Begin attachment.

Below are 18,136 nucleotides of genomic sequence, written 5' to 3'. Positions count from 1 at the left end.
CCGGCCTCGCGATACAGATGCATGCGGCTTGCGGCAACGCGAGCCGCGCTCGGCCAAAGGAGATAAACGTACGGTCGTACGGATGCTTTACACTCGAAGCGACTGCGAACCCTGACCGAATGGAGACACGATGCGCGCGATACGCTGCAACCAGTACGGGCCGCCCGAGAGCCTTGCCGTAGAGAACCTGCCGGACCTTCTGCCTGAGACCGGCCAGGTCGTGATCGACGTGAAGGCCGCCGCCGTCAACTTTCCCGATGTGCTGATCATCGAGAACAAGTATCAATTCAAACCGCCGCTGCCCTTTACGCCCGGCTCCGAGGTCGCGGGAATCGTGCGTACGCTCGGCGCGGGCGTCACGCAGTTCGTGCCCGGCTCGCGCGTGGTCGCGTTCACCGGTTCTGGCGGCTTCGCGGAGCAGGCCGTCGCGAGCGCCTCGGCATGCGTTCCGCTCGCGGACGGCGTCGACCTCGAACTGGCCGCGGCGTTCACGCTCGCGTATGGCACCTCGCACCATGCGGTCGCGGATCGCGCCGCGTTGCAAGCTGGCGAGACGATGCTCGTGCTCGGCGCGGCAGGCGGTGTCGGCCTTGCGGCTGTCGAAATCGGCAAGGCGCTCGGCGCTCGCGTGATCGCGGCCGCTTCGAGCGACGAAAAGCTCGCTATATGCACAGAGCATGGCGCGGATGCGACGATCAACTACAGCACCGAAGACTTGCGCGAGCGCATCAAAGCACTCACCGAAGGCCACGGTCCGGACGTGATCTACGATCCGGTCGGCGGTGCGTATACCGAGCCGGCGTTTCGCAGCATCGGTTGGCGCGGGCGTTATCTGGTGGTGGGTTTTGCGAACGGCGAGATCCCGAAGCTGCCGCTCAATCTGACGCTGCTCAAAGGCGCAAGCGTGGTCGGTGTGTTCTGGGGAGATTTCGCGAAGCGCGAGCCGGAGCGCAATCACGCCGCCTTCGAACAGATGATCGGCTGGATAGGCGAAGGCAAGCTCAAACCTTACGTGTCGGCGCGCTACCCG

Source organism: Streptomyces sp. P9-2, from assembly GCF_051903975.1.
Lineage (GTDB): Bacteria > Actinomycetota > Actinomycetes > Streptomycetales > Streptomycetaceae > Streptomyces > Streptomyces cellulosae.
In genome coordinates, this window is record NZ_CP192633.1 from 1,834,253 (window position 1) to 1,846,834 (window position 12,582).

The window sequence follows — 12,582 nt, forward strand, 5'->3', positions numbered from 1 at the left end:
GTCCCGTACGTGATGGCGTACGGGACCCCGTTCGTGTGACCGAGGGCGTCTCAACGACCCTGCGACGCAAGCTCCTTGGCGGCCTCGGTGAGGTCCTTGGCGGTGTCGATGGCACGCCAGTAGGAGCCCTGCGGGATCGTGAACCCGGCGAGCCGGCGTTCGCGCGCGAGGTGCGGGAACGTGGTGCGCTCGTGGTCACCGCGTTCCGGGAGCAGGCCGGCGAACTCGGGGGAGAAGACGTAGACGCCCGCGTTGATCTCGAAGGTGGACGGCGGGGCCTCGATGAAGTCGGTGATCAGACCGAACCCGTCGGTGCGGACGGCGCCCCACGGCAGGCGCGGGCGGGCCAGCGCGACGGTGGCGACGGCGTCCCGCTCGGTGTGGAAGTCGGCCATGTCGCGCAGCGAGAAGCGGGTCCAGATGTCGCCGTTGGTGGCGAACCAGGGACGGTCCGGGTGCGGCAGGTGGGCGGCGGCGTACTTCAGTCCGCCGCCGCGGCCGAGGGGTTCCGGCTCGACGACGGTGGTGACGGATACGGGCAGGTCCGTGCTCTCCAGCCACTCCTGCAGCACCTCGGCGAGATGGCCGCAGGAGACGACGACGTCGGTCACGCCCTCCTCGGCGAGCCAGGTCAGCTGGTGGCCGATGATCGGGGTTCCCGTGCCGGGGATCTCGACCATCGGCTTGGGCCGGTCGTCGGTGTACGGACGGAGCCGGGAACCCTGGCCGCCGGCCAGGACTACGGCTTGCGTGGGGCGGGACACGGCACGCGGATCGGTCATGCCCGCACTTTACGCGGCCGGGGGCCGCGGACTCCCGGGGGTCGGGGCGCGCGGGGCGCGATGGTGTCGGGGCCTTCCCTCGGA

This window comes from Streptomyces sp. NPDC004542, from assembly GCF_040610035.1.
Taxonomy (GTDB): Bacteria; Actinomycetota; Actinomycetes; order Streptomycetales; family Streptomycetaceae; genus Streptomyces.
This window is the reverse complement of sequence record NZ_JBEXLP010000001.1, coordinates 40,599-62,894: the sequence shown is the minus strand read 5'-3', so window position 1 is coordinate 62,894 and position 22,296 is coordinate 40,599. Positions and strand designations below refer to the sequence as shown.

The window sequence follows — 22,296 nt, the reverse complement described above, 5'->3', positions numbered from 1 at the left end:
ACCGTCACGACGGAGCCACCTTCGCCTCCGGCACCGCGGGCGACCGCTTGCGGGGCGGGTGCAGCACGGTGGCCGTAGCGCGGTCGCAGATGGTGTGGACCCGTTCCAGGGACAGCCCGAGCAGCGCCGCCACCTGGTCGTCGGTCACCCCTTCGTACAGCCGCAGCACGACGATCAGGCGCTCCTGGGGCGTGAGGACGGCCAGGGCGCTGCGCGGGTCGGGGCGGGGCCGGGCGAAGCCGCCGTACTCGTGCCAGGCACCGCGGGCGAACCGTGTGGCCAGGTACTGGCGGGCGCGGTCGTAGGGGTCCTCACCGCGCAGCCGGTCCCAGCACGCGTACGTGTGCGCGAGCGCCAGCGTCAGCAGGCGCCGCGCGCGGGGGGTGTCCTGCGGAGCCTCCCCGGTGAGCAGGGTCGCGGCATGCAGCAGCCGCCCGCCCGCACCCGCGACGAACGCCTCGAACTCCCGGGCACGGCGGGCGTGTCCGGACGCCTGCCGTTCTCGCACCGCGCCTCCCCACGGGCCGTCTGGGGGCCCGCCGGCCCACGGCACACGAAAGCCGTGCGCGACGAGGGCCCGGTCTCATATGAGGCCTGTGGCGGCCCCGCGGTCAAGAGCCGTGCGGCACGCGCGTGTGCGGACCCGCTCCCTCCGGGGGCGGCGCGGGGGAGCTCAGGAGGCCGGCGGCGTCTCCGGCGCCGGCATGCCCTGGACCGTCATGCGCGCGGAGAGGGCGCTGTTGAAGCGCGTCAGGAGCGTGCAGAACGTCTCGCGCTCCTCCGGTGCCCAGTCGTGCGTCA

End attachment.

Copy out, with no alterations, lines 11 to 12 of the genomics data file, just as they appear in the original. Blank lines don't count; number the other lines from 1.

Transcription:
The window sequence follows — 22,296 nt, the reverse complement described above, 5'->3', positions numbered from 1 at the left end:
ACCGTCACGACGGAGCCACCTTCGCCTCCGGCACCGCGGGCGACCGCTTGCGGGGCGGGTGCAGCACGGTGGCCGTAGCGCGGTCGCAGATGGTGTGGACCCGTTCCAGGGACAGCCCGAGCAGCGCCGCCACCTGGTCGTCGGTCACCCCTTCGTACAGCCGCAGCACGACGATCAGGCGCTCCTGGGGCGTGAGGACGGCCAGGGCGCTGCGCGGGTCGGGGCGGGGCCGGGCGAAGCCGCCGTACTCGTGCCAGGCACCGCGGGCGAACCGTGTGGCCAGGTACTGGCGGGCGCGGTCGTAGGGGTCCTCACCGCGCAGCCGGTCCCAGCACGCGTACGTGTGCGCGAGCGCCAGCGTCAGCAGGCGCCGCGCGCGGGGGGTGTCCTGCGGAGCCTCCCCGGTGAGCAGGGTCGCGGCATGCAGCAGCCGCCCGCCCGCACCCGCGACGAACGCCTCGAACTCCCGGGCACGGCGGGCGTGTCCGGACGCCTGCCGTTCTCGCACCGCGCCTCCCCACGGGCCGTCTGGGGGCCCGCCGGCCCACGGCACACGAAAGCCGTGCGCGACGAGGGCCCGGTCTCATATGAGGCCTGTGGCGGCCCCGCGGTCAAGAGCCGTGCGGCACGCGCGTGTGCGGACCCGCTCCCTCCGGGGGCGGCGCGGGGGAGCTCAGGAGGCCGGCGGCGTCTCCGGCGCCGGCATGCCCTGGACCGTCATGCGCGCGGAGAGGGCGCTGTTGAAGCGCGTCAGGAGCGTGCAGAACGTCTCGCGCTCCTCCGGTGCCCAGTCGTGCGTCA